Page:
The latest El Nino outlook, issued last week, shows that we are currently in an El Nino and that it is likely to continue through spring before transitioning to neutral conditions. The forecasts give it a 71% chance of being a strong El Nino, but that does not necessarily translate to strong impacts. Having said that, however, in El Nino winters in the Southeast, we typically expect the jet stream to be parked over the region, especially in southern AL and GA and northern FL. This will lead to many cloudy days as the jet stream pushes along storm systems. That will result in cooler temperatures overall, mainly due to reductions in daytime temperatures rather than cold mornings. The storms will also bring ample rain to the region, which will help to recharge areas that have become dry lately. That will give us a good start to the 2024 growing season, although it could be wet in some areas. That would result in delays in getting out into the fields and could also mean a slower-than-usual warming of soil temperatures. The winter El Nino pattern could start early this year, so don’t delay in getting crops out of the field before they get too wet if you can.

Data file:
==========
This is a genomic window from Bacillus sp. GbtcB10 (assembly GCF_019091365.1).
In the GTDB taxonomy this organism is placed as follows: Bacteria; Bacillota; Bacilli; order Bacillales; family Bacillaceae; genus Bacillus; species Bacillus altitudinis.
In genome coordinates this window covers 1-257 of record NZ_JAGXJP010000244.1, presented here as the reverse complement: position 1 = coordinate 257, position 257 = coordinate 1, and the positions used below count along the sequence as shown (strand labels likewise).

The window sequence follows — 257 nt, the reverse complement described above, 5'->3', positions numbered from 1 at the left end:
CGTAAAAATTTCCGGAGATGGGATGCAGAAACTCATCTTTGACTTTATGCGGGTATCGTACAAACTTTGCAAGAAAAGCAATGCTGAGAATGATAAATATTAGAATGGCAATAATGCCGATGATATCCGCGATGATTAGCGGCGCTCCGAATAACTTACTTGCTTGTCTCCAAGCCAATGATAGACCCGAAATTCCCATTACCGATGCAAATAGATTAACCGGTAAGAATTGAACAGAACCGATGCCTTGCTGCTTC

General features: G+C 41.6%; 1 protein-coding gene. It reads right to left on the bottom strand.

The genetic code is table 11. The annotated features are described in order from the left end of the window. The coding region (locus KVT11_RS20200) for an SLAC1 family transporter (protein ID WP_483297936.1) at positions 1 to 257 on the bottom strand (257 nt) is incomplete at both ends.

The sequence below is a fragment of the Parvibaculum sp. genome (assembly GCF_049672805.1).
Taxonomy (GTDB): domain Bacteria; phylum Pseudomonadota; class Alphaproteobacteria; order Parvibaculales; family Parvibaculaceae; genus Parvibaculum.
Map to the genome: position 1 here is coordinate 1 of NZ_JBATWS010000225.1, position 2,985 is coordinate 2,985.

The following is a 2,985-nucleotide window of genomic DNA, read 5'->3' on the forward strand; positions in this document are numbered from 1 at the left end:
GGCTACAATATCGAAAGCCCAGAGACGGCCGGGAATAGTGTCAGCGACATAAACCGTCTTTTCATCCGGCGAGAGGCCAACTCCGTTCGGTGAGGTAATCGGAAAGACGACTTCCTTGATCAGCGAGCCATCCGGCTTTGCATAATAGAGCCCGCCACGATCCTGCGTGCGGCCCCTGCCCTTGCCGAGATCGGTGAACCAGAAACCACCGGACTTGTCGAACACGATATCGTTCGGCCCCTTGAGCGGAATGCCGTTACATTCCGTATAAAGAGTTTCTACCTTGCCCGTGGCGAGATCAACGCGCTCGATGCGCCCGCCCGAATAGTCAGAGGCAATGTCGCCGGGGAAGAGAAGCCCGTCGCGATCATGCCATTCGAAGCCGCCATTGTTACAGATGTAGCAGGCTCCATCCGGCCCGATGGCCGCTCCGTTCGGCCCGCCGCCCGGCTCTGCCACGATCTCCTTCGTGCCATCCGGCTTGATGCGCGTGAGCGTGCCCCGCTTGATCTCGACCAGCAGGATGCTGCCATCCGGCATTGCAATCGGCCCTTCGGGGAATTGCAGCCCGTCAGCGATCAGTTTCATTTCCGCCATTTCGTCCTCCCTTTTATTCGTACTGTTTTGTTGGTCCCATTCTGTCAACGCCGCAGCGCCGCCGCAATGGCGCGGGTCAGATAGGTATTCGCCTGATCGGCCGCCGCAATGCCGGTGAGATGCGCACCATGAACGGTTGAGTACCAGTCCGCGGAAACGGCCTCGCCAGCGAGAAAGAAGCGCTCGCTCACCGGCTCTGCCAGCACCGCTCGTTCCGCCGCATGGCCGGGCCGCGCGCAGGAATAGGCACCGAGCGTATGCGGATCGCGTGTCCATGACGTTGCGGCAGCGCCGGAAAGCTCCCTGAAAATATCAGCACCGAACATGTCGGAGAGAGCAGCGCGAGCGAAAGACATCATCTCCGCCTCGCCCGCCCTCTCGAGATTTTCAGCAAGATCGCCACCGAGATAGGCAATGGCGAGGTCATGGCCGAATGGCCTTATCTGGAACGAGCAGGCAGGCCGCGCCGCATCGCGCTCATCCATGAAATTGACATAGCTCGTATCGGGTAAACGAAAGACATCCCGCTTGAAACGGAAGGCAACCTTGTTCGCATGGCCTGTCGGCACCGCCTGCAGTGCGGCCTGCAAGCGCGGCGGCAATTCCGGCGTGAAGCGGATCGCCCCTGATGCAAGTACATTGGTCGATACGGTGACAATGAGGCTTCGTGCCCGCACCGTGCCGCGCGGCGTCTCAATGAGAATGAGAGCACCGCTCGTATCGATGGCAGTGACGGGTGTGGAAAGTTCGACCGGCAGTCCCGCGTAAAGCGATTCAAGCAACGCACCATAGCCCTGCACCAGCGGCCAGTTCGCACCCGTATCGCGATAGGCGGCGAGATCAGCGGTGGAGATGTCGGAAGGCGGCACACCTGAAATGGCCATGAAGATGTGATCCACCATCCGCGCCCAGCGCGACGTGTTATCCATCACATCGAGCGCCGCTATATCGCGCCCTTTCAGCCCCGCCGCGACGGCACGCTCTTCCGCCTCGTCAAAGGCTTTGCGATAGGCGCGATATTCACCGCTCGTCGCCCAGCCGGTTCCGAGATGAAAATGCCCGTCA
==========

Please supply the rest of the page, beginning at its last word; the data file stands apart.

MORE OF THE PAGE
You can find a more detailed description in the NOAA ENSO blog at https://www.climate.gov/news-features/blogs/september-2023-enso-outlook-el-nino-convo. The latest CPC diagnostic discussion is at https://www.cpc.ncep.noaa.gov/products/analysis_monitoring/enso_advisory/ensodisc.pdf. For those of you in North Georgia and surrounding areas, you might also be interested in this discussion about the current ENSO situation and the winter outlook so far from retired meteorologist Kirk Mellish here.